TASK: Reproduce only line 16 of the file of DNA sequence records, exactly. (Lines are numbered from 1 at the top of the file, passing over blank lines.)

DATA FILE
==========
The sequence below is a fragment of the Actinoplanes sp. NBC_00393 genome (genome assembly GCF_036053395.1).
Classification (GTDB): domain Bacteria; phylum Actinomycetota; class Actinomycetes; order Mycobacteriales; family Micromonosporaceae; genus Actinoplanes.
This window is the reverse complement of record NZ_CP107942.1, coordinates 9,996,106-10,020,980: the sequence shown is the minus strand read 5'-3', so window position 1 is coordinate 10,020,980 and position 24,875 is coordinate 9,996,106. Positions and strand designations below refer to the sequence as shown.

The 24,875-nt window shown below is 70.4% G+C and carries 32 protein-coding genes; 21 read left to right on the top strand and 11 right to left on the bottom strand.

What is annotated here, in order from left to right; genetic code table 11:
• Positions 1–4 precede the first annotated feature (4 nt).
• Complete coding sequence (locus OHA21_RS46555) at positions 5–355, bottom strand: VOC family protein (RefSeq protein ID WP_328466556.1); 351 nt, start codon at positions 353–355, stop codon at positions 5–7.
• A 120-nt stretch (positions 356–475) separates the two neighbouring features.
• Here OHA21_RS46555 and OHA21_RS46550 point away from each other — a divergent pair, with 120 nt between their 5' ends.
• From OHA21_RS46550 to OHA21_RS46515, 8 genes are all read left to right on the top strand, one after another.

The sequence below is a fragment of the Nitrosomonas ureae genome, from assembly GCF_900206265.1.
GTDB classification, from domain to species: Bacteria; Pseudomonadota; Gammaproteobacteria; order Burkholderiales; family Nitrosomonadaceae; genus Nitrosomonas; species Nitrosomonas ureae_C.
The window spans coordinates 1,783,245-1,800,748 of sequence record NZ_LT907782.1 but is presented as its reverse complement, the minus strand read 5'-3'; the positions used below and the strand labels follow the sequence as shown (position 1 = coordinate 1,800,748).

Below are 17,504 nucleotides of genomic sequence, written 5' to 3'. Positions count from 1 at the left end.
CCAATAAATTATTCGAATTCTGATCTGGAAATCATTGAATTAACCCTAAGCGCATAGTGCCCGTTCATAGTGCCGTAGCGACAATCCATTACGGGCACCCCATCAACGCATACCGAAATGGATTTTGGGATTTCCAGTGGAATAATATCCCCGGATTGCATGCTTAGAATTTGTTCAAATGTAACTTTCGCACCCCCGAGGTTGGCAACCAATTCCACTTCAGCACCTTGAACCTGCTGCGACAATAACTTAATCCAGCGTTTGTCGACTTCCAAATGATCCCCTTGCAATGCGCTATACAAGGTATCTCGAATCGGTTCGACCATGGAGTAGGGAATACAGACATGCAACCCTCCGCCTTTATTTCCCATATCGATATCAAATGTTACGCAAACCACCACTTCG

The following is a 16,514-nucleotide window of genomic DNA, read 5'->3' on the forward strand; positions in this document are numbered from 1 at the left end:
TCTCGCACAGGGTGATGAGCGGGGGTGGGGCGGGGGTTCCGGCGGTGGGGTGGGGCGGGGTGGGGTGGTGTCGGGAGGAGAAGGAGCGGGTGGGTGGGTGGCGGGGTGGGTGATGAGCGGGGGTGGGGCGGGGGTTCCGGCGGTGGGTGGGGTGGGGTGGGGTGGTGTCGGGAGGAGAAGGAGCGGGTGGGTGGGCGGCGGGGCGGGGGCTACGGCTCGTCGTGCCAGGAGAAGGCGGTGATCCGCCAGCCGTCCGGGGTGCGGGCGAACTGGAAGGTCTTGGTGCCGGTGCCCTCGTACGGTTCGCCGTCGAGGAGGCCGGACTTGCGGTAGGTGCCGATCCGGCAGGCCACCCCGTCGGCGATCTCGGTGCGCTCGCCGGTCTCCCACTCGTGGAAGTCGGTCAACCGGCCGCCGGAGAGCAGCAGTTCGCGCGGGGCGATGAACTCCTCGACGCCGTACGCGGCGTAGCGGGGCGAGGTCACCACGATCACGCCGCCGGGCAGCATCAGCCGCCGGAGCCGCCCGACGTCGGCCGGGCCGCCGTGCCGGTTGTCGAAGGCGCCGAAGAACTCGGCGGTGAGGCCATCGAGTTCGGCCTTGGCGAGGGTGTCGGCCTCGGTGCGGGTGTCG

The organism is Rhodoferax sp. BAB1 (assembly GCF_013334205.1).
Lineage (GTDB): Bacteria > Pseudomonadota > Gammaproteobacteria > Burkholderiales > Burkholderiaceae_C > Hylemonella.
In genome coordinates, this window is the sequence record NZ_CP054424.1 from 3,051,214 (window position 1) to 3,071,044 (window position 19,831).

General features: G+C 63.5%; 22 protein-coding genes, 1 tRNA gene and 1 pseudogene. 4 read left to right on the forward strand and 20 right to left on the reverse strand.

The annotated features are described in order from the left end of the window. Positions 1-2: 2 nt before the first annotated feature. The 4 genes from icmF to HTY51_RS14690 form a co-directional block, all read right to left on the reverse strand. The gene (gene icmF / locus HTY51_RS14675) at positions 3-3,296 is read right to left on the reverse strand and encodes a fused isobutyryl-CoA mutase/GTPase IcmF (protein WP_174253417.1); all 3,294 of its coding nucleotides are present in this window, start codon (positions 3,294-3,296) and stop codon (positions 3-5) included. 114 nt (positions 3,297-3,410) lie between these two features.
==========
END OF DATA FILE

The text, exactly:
The following is a 16,514-nucleotide window of genomic DNA, read 5'->3' on the forward strand; positions in this document are numbered from 1 at the left end: